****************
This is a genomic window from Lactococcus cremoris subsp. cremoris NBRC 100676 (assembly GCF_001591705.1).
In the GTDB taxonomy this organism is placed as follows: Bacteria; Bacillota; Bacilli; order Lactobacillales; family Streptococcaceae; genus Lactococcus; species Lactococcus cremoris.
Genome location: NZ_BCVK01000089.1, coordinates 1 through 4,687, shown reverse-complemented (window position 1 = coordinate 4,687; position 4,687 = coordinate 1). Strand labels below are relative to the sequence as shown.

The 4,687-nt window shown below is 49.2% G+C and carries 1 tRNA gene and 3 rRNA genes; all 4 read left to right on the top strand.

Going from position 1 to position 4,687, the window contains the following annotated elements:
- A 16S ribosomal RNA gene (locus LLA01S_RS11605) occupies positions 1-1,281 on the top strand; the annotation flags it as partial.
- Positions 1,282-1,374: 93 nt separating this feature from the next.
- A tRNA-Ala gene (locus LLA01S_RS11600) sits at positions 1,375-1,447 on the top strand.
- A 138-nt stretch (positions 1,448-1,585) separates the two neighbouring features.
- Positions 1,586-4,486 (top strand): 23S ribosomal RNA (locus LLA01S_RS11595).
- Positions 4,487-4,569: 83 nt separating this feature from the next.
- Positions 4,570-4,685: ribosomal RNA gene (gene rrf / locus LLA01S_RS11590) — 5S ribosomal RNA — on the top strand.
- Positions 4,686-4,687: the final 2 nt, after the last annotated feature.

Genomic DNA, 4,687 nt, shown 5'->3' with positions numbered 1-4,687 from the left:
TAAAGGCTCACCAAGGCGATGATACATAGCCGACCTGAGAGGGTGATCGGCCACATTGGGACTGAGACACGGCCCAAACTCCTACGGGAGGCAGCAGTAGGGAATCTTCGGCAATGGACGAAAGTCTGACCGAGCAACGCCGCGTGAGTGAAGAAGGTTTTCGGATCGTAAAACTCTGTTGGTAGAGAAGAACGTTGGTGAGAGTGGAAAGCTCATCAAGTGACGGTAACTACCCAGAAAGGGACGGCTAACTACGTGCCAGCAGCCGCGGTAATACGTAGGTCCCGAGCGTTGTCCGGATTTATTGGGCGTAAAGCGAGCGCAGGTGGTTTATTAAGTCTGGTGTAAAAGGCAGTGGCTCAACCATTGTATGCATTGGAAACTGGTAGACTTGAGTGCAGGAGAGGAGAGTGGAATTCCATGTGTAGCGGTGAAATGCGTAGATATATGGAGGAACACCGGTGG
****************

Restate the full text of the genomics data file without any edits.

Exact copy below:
This is a genomic window from Lactococcus cremoris subsp. cremoris NBRC 100676 (assembly GCF_001591705.1).
In the GTDB taxonomy this organism is placed as follows: Bacteria; Bacillota; Bacilli; order Lactobacillales; family Streptococcaceae; genus Lactococcus; species Lactococcus cremoris.
Genome location: NZ_BCVK01000089.1, coordinates 1 through 4,687, shown reverse-complemented (window position 1 = coordinate 4,687; position 4,687 = coordinate 1). Strand labels below are relative to the sequence as shown.

The 4,687-nt window shown below is 49.2% G+C and carries 1 tRNA gene and 3 rRNA genes; all 4 read left to right on the top strand.

Going from position 1 to position 4,687, the window contains the following annotated elements:
- A 16S ribosomal RNA gene (locus LLA01S_RS11605) occupies positions 1-1,281 on the top strand; the annotation flags it as partial.
- Positions 1,282-1,374: 93 nt separating this feature from the next.
- A tRNA-Ala gene (locus LLA01S_RS11600) sits at positions 1,375-1,447 on the top strand.
- A 138-nt stretch (positions 1,448-1,585) separates the two neighbouring features.
- Positions 1,586-4,486 (top strand): 23S ribosomal RNA (locus LLA01S_RS11595).
- Positions 4,487-4,569: 83 nt separating this feature from the next.
- Positions 4,570-4,685: ribosomal RNA gene (gene rrf / locus LLA01S_RS11590) — 5S ribosomal RNA — on the top strand.
- Positions 4,686-4,687: the final 2 nt, after the last annotated feature.

Genomic DNA, 4,687 nt, shown 5'->3' with positions numbered 1-4,687 from the left:
TAAAGGCTCACCAAGGCGATGATACATAGCCGACCTGAGAGGGTGATCGGCCACATTGGGACTGAGACACGGCCCAAACTCCTACGGGAGGCAGCAGTAGGGAATCTTCGGCAATGGACGAAAGTCTGACCGAGCAACGCCGCGTGAGTGAAGAAGGTTTTCGGATCGTAAAACTCTGTTGGTAGAGAAGAACGTTGGTGAGAGTGGAAAGCTCATCAAGTGACGGTAACTACCCAGAAAGGGACGGCTAACTACGTGCCAGCAGCCGCGGTAATACGTAGGTCCCGAGCGTTGTCCGGATTTATTGGGCGTAAAGCGAGCGCAGGTGGTTTATTAAGTCTGGTGTAAAAGGCAGTGGCTCAACCATTGTATGCATTGGAAACTGGTAGACTTGAGTGCAGGAGAGGAGAGTGGAATTCCATGTGTAGCGGTGAAATGCGTAGATATATGGAGGAACACCGGTGG